Pull meaning from social networks without reading every post

Recognizing that if you're reading our blog or our social media posts, it’s unlikely that you're attending Dr. Nolker’s presentation at the Sentiment Analysis Symposium, we’ve posted a paper on our site that you can download for free entitled, “Social Computing and Weighting to Identify Member Roles in Online Communities.” This paper was the genesis of what has become a groundbreaking approach for pulling meaning out of social networks. 

For those that would rather get the meat without sifting through the paper, here’s a summary of the paper and how it's useful when doing social network analysis: 

A. Not everything that everyone says in an online social network is worth analyzing. We've all met that guy or gal that post things that don't matter. 

B. Structure mining provides a means for finding and weighting which individuals are most worth analyzing and which individuals we should ignore in an automated fashion.  

C. Not surprising to those that work in teams, the most important people to analyze are Influencers and Motivators (defined more specifically in the paper).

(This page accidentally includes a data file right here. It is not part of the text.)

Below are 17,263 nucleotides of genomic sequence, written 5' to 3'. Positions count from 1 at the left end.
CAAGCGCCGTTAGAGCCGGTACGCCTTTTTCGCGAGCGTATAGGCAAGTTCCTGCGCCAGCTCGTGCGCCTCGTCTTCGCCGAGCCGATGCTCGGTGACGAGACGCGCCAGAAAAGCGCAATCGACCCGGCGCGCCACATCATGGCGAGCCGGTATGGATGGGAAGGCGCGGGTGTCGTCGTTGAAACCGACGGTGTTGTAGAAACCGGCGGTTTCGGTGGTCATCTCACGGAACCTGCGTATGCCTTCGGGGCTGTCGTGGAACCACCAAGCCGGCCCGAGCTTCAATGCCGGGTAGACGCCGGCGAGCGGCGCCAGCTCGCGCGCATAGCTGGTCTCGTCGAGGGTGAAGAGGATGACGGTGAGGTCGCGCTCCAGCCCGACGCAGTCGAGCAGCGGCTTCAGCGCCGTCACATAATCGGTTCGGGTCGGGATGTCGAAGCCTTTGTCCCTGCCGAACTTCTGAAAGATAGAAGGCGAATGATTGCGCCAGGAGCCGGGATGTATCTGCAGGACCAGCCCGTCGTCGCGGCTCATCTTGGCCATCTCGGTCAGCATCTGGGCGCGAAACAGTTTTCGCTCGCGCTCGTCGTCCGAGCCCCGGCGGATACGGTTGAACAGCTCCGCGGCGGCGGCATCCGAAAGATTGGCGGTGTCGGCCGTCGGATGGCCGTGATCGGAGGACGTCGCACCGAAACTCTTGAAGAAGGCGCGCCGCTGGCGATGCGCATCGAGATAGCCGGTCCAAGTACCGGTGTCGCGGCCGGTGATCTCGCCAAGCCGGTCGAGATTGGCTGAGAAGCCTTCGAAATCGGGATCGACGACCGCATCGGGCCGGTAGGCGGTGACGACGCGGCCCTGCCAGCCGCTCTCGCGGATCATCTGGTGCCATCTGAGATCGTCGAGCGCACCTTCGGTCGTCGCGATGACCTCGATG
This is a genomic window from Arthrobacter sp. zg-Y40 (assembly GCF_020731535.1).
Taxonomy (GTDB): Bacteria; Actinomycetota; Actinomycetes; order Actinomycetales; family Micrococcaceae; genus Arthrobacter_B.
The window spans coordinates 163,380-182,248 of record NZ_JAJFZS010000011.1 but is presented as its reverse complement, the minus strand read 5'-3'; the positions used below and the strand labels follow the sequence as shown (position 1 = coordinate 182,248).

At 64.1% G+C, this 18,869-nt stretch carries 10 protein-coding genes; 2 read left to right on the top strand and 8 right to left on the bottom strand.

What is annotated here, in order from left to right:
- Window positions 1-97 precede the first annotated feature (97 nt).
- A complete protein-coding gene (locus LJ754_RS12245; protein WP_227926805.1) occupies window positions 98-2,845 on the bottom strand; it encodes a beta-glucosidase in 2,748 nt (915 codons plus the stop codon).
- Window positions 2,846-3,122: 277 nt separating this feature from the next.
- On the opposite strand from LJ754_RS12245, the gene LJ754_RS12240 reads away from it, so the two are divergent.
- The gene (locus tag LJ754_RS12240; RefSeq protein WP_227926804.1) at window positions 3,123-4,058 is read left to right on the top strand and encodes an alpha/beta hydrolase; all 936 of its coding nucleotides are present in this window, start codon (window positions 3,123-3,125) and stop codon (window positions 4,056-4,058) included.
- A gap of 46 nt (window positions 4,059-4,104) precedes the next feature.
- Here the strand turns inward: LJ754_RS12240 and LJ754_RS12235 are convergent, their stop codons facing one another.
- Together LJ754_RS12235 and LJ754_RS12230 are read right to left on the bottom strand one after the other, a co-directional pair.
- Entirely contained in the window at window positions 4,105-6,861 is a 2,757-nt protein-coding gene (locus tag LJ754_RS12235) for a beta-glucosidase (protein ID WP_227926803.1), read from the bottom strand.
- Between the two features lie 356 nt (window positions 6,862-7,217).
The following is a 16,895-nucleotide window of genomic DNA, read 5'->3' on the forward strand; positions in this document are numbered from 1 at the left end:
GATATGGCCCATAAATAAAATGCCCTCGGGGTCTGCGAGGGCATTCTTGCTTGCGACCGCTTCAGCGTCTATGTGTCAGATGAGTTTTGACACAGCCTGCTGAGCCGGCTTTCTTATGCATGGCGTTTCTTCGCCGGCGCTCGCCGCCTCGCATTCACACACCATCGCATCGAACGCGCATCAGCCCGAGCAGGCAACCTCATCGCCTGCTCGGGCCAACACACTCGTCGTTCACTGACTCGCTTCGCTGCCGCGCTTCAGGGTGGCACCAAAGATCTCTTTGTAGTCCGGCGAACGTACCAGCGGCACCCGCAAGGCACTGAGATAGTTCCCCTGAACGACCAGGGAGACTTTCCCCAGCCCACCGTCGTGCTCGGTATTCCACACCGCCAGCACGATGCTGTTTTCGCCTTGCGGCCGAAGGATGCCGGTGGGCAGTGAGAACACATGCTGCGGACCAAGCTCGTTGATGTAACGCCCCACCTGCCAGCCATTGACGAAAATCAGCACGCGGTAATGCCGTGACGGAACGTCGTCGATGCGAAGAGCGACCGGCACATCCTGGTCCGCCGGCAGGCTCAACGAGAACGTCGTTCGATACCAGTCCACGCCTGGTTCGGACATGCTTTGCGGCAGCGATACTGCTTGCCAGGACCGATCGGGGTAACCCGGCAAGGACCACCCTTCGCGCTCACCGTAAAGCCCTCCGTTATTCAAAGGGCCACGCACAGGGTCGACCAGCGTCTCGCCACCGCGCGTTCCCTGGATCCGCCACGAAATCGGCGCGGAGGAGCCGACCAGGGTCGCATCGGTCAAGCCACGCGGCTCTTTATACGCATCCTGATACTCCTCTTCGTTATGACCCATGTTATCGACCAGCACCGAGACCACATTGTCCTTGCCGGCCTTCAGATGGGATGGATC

D. You can detect roles (like Influencers and Motivators)

in online communities (like Facebook, LinkedIN, Twitter, or other more specialized forums like those for Hackers) and sift out individuals that detract from a community by measuring things like:

  • The number of one and two way conversations, 
  • Whether those conversations or posts are directed at individual persons, 
  • The number of different people users converse with, and 
  • How close (first, second, or third level connections) a user has in a given social network, among others.

C. This type of analysis can help businesses target to whom they market, social networks measure how healthy their communities are, and data scientists choose whom to target for more in-depth sentiment, natural language, or link analysis. 

Download the paper for more detail.